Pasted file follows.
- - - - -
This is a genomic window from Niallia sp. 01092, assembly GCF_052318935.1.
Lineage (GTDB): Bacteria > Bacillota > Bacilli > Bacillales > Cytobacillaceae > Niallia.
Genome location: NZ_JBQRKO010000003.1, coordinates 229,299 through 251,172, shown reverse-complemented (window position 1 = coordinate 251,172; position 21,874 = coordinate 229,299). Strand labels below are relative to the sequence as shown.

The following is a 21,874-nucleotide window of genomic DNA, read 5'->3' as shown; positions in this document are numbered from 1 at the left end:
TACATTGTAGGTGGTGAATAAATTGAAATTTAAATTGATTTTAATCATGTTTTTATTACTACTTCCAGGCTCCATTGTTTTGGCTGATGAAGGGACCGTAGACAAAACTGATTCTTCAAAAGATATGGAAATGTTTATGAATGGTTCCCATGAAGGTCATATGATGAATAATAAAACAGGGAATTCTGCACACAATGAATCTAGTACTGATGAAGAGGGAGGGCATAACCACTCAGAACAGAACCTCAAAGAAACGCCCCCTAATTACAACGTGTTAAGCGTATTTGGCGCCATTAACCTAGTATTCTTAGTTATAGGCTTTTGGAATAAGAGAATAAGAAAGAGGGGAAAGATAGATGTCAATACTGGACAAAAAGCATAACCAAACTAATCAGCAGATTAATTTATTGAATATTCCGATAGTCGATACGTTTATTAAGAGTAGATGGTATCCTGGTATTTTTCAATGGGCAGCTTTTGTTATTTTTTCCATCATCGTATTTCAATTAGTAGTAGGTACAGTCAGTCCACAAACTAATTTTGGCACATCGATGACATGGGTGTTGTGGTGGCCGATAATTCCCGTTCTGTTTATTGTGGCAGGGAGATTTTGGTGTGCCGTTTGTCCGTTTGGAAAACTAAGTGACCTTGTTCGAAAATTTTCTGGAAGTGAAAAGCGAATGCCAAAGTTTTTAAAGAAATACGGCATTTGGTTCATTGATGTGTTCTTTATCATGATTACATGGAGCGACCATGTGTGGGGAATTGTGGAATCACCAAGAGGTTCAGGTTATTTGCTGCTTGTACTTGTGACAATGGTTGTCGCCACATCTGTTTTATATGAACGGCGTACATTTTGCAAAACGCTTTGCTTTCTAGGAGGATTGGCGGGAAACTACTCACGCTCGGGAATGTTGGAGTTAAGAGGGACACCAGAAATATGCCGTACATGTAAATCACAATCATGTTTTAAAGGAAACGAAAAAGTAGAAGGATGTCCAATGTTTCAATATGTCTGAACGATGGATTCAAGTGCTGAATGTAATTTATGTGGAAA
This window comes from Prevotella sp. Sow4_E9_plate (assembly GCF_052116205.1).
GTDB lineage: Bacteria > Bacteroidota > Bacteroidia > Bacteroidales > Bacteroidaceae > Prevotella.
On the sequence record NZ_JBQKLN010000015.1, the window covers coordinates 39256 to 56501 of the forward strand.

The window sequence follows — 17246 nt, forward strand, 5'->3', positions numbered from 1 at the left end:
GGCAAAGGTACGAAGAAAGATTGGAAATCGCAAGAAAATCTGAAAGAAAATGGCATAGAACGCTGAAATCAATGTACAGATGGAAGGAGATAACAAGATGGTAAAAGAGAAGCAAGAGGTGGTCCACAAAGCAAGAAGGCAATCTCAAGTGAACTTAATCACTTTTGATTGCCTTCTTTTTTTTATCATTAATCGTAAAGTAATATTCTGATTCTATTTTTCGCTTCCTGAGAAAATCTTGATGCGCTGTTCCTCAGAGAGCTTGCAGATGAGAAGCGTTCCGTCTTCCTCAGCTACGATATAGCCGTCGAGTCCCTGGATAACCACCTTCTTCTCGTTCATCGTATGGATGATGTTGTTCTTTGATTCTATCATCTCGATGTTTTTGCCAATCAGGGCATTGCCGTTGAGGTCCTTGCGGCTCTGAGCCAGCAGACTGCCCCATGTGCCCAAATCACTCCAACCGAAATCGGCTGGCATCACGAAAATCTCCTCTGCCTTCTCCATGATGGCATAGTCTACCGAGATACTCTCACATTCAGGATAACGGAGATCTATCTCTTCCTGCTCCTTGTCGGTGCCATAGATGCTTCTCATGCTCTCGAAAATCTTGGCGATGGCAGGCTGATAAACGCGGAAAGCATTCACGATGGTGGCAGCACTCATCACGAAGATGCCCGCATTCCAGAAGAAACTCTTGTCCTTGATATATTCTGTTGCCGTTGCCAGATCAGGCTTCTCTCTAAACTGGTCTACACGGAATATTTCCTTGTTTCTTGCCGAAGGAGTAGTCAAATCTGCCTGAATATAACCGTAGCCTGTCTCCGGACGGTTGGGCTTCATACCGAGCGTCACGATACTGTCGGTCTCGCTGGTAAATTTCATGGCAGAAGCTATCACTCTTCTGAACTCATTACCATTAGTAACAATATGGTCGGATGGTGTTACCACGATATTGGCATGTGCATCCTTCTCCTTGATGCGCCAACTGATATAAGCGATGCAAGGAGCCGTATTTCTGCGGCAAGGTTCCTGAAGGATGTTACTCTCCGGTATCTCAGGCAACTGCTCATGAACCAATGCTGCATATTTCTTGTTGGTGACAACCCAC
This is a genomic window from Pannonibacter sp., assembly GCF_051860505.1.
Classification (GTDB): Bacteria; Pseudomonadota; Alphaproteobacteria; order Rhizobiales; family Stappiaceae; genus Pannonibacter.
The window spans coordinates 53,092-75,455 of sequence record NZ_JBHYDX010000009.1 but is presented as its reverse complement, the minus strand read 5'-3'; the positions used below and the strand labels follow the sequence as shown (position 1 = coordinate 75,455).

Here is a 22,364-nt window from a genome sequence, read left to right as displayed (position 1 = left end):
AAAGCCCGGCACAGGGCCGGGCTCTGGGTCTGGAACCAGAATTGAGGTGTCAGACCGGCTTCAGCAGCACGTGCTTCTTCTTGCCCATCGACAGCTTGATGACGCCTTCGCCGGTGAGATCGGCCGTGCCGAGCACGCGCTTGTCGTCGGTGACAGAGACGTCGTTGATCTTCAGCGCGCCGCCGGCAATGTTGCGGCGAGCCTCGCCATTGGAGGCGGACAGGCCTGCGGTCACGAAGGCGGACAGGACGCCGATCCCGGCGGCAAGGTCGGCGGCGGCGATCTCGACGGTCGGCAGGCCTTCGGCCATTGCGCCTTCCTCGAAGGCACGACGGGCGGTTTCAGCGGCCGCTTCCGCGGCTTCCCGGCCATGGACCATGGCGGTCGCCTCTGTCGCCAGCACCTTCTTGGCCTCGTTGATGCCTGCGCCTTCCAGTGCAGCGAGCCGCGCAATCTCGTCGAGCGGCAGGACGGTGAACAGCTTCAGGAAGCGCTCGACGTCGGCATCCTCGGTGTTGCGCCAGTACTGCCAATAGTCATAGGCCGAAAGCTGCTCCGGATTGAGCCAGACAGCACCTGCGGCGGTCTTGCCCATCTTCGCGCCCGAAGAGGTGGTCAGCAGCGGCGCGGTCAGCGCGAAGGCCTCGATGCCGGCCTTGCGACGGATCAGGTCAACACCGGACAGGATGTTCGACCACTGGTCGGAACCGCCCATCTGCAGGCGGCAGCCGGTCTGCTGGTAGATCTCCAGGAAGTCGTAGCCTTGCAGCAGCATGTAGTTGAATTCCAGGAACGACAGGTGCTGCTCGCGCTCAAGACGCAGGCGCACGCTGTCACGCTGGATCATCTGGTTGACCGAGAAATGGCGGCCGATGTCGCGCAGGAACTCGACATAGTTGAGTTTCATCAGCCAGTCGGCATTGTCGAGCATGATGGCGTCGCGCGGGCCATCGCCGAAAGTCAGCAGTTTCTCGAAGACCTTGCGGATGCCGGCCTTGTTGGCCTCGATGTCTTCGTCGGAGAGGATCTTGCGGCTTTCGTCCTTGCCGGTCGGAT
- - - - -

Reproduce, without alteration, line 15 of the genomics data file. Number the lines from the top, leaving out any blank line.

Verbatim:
AAAGCCCGGCACAGGGCCGGGCTCTGGGTCTGGAACCAGAATTGAGGTGTCAGACCGGCTTCAGCAGCACGTGCTTCTTCTTGCCCATCGACAGCTTGATGACGCCTTCGCCGGTGAGATCGGCCGTGCCGAGCACGCGCTTGTCGTCGGTGACAGAGACGTCGTTGATCTTCAGCGCGCCGCCGGCAATGTTGCGGCGAGCCTCGCCATTGGAGGCGGACAGGCCTGCGGTCACGAAGGCGGACAGGACGCCGATCCCGGCGGCAAGGTCGGCGGCGGCGATCTCGACGGTCGGCAGGCCTTCGGCCATTGCGCCTTCCTCGAAGGCACGACGGGCGGTTTCAGCGGCCGCTTCCGCGGCTTCCCGGCCATGGACCATGGCGGTCGCCTCTGTCGCCAGCACCTTCTTGGCCTCGTTGATGCCTGCGCCTTCCAGTGCAGCGAGCCGCGCAATCTCGTCGAGCGGCAGGACGGTGAACAGCTTCAGGAAGCGCTCGACGTCGGCATCCTCGGTGTTGCGCCAGTACTGCCAATAGTCATAGGCCGAAAGCTGCTCCGGATTGAGCCAGACAGCACCTGCGGCGGTCTTGCCCATCTTCGCGCCCGAAGAGGTGGTCAGCAGCGGCGCGGTCAGCGCGAAGGCCTCGATGCCGGCCTTGCGACGGATCAGGTCAACACCGGACAGGATGTTCGACCACTGGTCGGAACCGCCCATCTGCAGGCGGCAGCCGGTCTGCTGGTAGATCTCCAGGAAGTCGTAGCCTTGCAGCAGCATGTAGTTGAATTCCAGGAACGACAGGTGCTGCTCGCGCTCAAGACGCAGGCGCACGCTGTCACGCTGGATCATCTGGTTGACCGAGAAATGGCGGCCGATGTCGCGCAGGAACTCGACATAGTTGAGTTTCATCAGCCAGTCGGCATTGTCGAGCATGATGGCGTCGCGCGGGCCATCGCCGAAAGTCAGCAGTTTCTCGAAGACCTTGCGGATGCCGGCCTTGTTGGCCTCGATGTCTTCGTCGGAGAGGATCTTGCGGCTTTCGTCCTTGCCGGTCGGAT